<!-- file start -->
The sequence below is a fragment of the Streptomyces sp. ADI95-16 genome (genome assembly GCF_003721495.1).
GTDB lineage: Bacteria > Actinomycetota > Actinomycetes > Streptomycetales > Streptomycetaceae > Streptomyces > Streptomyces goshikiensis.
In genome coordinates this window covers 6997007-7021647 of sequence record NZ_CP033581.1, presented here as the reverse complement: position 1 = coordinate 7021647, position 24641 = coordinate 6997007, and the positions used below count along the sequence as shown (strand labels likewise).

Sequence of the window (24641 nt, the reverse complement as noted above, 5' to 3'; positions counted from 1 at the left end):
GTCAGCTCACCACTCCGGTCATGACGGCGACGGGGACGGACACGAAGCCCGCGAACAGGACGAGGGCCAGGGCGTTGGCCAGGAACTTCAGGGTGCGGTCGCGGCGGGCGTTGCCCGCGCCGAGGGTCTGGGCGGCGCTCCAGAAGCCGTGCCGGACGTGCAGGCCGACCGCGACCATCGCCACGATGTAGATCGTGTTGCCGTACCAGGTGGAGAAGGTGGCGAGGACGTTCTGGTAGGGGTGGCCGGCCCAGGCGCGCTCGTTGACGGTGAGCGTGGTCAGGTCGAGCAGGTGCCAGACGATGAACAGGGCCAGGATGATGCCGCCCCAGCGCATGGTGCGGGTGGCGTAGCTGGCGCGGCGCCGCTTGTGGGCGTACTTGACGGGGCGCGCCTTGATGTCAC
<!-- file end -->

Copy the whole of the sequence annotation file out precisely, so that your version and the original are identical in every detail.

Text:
The sequence below is a fragment of the Streptomyces sp. ADI95-16 genome (genome assembly GCF_003721495.1).
GTDB lineage: Bacteria > Actinomycetota > Actinomycetes > Streptomycetales > Streptomycetaceae > Streptomyces > Streptomyces goshikiensis.
In genome coordinates this window covers 6997007-7021647 of sequence record NZ_CP033581.1, presented here as the reverse complement: position 1 = coordinate 7021647, position 24641 = coordinate 6997007, and the positions used below count along the sequence as shown (strand labels likewise).

Sequence of the window (24641 nt, the reverse complement as noted above, 5' to 3'; positions counted from 1 at the left end):
GTCAGCTCACCACTCCGGTCATGACGGCGACGGGGACGGACACGAAGCCCGCGAACAGGACGAGGGCCAGGGCGTTGGCCAGGAACTTCAGGGTGCGGTCGCGGCGGGCGTTGCCCGCGCCGAGGGTCTGGGCGGCGCTCCAGAAGCCGTGCCGGACGTGCAGGCCGACCGCGACCATCGCCACGATGTAGATCGTGTTGCCGTACCAGGTGGAGAAGGTGGCGAGGACGTTCTGGTAGGGGTGGCCGGCCCAGGCGCGCTCGTTGACGGTGAGCGTGGTCAGGTCGAGCAGGTGCCAGACGATGAACAGGGCCAGGATGATGCCGCCCCAGCGCATGGTGCGGGTGGCGTAGCTGGCGCGGCGCCGCTTGTGGGCGTACTTGACGGGGCGCGCCTTGATGTCAC